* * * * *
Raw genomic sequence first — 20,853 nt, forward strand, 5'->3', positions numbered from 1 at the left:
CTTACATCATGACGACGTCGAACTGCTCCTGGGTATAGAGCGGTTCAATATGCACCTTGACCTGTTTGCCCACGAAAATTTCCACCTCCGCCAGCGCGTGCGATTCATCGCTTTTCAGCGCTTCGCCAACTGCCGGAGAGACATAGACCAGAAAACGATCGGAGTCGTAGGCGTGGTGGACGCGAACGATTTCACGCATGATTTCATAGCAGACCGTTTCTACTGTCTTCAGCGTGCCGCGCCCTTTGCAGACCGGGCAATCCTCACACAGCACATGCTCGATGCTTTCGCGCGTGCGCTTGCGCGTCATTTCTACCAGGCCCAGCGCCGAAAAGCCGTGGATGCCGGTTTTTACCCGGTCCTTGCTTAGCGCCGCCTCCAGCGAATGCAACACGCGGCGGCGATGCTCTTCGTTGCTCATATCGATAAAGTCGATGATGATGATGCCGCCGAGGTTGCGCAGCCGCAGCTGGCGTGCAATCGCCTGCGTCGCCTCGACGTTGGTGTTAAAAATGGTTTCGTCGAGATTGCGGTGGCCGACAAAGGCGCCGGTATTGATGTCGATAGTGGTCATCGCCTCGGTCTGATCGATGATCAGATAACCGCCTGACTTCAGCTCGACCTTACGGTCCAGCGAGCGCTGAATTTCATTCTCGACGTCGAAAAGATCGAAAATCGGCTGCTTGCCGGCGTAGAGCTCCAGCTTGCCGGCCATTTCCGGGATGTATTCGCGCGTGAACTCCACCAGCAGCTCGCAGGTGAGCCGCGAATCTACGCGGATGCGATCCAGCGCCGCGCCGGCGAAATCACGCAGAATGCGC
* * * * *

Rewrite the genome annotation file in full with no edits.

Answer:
Raw genomic sequence first — 20,853 nt, forward strand, 5'->3', positions numbered from 1 at the left:
CTTACATCATGACGACGTCGAACTGCTCCTGGGTATAGAGCGGTTCAATATGCACCTTGACCTGTTTGCCCACGAAAATTTCCACCTCCGCCAGCGCGTGCGATTCATCGCTTTTCAGCGCTTCGCCAACTGCCGGAGAGACATAGACCAGAAAACGATCGGAGTCGTAGGCGTGGTGGACGCGAACGATTTCACGCATGATTTCATAGCAGACCGTTTCTACTGTCTTCAGCGTGCCGCGCCCTTTGCAGACCGGGCAATCCTCACACAGCACATGCTCGATGCTTTCGCGCGTGCGCTTGCGCGTCATTTCTACCAGGCCCAGCGCCGAAAAGCCGTGGATGCCGGTTTTTACCCGGTCCTTGCTTAGCGCCGCCTCCAGCGAATGCAACACGCGGCGGCGATGCTCTTCGTTGCTCATATCGATAAAGTCGATGATGATGATGCCGCCGAGGTTGCGCAGCCGCAGCTGGCGTGCAATCGCCTGCGTCGCCTCGACGTTGGTGTTAAAAATGGTTTCGTCGAGATTGCGGTGGCCGACAAAGGCGCCGGTATTGATGTCGATAGTGGTCATCGCCTCGGTCTGATCGATGATCAGATAACCGCCTGACTTCAGCTCGACCTTACGGTCCAGCGAGCGCTGAATTTCATTCTCGACGTCGAAAAGATCGAAAATCGGCTGCTTGCCGGCGTAGAGCTCCAGCTTGCCGGCCATTTCCGGGATGTATTCGCGCGTGAACTCCACCAGCAGCTCGCAGGTGAGCCGCGAATCTACGCGGATGCGATCCAGCGCCGCGCCGGCGAAATCACGCAGAATGCGC